1) has few problems, the user can not see right away important buttons functions, thats why icons should be informative as possible so they could understand it just by looking. Text is there for giving the information reading it, without moving mouse over icon. This is important for new user, not for user who has be using KDE4 since it got released. The text+icons or text-only or icons-only approach is little wierd because when we look the kopete or other applications where we want more buttons. We end up to situation that we have all icons without text and empty space after them. Or we have icons with text and some icons gets hided behind small arror (>>). Default settings should actually be always greated per application by usability expert. Like kopete with icons-only and dolphin with text-under-icons and kontact with icons-alongside to get best default settings.

    2) If the text would appear and disapear by size, problem would still be there. User could be confused by that the toolbars gets text when window is on fullscreen and not when not on fullscreen. If developer (or user) choose what icons are primary and what secondary, and text appears in that order, it still leaves questions why some icons gets text and some not? Someone said good point about giving support over phone “Can you see the button where reads the “Details”?”. If text depends about size, this might be a small problem in some situations.

    3) The KDE usability experts could choose what icons need to have the text and what not. So could do the application developers itself. Space would be saved when only important buttons would be showin with text, but user could when ever wants, to choose what gets text and what does not. Important thing as on every other suggestion, is that default settings are made as good as possible. The texts would not appear or disapear, but still we would have a need to make some per application settings, like for kopete. But one important feature is, that the important buttons getting text is not about that you can read what it does, but that button size gets bigger. So you need aim less to hit that wanted button. In the example of my mockup where I used the Konqueror, I choosed Back/Forward buttons what are used mayby most times by normal usage. And then a Refresh and Print for examples. This way KDE usability experts, could do default settings as good as possible for KDE’s own applications. Still mixin the “Icon only” and “Icon+Text” modes.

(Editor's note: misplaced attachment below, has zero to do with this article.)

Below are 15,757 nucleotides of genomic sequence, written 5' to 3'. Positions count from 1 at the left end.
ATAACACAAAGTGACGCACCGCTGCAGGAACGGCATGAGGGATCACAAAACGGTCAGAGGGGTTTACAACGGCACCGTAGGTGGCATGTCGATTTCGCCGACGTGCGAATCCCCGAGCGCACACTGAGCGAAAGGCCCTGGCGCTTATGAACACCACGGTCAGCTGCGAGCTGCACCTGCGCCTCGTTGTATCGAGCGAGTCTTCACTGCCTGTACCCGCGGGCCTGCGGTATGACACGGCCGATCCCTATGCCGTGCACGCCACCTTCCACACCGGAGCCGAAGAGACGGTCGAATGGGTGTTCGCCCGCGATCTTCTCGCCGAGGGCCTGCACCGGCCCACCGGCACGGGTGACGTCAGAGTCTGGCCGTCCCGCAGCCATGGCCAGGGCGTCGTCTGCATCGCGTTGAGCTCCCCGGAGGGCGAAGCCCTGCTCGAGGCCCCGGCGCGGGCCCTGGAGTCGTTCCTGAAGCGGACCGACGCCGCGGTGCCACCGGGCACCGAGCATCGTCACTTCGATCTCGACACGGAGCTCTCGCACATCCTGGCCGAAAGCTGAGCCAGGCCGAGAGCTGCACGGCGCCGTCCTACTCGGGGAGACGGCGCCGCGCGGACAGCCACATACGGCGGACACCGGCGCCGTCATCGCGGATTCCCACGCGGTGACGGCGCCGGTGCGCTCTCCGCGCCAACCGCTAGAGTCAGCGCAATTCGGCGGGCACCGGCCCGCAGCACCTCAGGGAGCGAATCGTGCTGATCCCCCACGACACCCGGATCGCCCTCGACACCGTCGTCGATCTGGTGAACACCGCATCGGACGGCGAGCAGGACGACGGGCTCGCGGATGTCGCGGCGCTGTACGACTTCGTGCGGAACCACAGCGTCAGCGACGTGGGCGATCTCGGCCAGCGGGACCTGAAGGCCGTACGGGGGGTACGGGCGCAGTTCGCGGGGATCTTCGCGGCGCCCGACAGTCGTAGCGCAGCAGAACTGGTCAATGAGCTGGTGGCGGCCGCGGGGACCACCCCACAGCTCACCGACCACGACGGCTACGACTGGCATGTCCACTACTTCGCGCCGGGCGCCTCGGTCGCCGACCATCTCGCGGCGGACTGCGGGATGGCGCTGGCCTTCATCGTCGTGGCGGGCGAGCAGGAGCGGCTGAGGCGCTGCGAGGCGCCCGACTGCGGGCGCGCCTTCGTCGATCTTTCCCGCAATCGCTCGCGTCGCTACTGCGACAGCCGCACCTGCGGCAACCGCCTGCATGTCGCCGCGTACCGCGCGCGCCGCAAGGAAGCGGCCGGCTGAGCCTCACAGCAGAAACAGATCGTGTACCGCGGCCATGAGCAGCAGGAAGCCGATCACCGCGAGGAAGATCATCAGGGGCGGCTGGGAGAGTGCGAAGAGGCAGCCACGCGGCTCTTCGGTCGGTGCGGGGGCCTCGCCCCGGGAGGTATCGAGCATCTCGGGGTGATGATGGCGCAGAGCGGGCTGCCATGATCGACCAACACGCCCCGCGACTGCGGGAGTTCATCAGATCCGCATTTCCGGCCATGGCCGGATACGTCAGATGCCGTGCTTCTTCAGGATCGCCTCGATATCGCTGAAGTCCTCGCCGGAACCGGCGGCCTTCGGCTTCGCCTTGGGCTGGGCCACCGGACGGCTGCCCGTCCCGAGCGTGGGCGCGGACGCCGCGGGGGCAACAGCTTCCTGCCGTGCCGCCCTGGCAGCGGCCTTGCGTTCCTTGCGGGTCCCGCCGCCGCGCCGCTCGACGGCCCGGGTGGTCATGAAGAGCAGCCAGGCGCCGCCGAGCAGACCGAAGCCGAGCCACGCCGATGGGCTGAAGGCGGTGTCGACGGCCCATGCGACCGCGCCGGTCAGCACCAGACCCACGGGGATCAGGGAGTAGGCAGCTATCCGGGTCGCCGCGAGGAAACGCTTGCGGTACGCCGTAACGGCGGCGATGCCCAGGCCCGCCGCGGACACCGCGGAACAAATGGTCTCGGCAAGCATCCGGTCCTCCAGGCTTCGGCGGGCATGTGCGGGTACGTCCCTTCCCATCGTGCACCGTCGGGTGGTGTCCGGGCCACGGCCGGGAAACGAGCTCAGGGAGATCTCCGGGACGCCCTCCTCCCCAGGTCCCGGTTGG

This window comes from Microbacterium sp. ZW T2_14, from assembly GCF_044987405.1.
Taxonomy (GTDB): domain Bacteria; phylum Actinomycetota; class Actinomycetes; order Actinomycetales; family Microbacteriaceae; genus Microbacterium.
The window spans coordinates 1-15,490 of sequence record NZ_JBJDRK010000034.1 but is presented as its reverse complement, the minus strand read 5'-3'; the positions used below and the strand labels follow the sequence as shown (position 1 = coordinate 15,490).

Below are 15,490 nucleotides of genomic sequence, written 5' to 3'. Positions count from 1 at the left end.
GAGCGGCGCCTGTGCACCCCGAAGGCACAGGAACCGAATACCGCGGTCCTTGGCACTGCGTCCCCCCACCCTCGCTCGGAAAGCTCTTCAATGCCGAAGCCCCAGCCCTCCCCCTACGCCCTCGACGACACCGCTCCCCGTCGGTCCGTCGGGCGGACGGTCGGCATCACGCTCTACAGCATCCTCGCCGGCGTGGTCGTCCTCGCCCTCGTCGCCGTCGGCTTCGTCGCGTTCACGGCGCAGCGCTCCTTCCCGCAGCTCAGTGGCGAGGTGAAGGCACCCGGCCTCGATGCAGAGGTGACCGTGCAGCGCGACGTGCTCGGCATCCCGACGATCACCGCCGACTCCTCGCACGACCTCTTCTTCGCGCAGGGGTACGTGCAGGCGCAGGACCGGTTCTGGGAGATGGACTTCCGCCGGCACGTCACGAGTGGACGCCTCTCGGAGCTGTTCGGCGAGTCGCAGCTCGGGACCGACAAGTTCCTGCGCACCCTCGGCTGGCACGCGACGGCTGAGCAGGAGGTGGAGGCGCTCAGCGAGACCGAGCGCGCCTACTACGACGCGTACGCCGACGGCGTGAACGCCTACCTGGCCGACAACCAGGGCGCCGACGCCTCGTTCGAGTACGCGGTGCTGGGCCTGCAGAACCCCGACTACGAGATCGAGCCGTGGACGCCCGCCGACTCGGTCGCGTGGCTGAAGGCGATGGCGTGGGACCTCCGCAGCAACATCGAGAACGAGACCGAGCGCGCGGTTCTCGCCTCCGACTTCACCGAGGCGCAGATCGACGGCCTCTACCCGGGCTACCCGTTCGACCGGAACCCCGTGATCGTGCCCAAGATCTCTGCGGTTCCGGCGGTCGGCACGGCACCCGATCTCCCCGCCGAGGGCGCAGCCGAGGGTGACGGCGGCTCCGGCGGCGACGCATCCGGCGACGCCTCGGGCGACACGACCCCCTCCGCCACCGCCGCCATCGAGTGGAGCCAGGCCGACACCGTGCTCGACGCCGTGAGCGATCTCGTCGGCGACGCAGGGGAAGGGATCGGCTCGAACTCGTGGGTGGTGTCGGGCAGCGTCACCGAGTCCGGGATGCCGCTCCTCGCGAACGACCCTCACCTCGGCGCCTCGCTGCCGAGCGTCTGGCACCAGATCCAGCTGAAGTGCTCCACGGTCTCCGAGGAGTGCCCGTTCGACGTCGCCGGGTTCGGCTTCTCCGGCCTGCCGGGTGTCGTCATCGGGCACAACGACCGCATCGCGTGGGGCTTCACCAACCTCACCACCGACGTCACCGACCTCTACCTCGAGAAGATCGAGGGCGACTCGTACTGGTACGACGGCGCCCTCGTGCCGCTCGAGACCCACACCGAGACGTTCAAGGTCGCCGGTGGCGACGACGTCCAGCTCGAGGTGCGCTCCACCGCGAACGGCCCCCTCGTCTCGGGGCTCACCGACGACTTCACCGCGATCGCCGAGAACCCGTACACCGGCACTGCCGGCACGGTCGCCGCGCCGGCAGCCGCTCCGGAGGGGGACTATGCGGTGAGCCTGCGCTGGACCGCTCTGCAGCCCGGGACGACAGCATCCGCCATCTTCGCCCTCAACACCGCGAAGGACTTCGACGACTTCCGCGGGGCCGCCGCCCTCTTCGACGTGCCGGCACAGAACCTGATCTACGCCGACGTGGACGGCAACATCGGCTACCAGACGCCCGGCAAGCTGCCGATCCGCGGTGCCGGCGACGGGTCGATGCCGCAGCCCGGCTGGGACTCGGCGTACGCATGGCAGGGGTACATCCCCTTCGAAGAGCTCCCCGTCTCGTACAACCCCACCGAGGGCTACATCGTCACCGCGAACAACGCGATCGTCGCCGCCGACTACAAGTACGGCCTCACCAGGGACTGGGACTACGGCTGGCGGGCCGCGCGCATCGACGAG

I use lots of “Icons-only” and “Text-alongside” modes. Depending of screensize, application, amount of buttons in toolbar etc. I like to do customizing when I start application first time. And in time when I use the application to add buttons what I need to toolbar to speed my work. Thats why I am hoping some day there is possiblity to add custom buttons to toolbar so you could add all the menu functions as buttons to toolbar what you want. Then hiding the menu when you dont need it so often than in current situation when hiding menu and finding that you need the one thing where you dont have button on toolbar, even you would have space.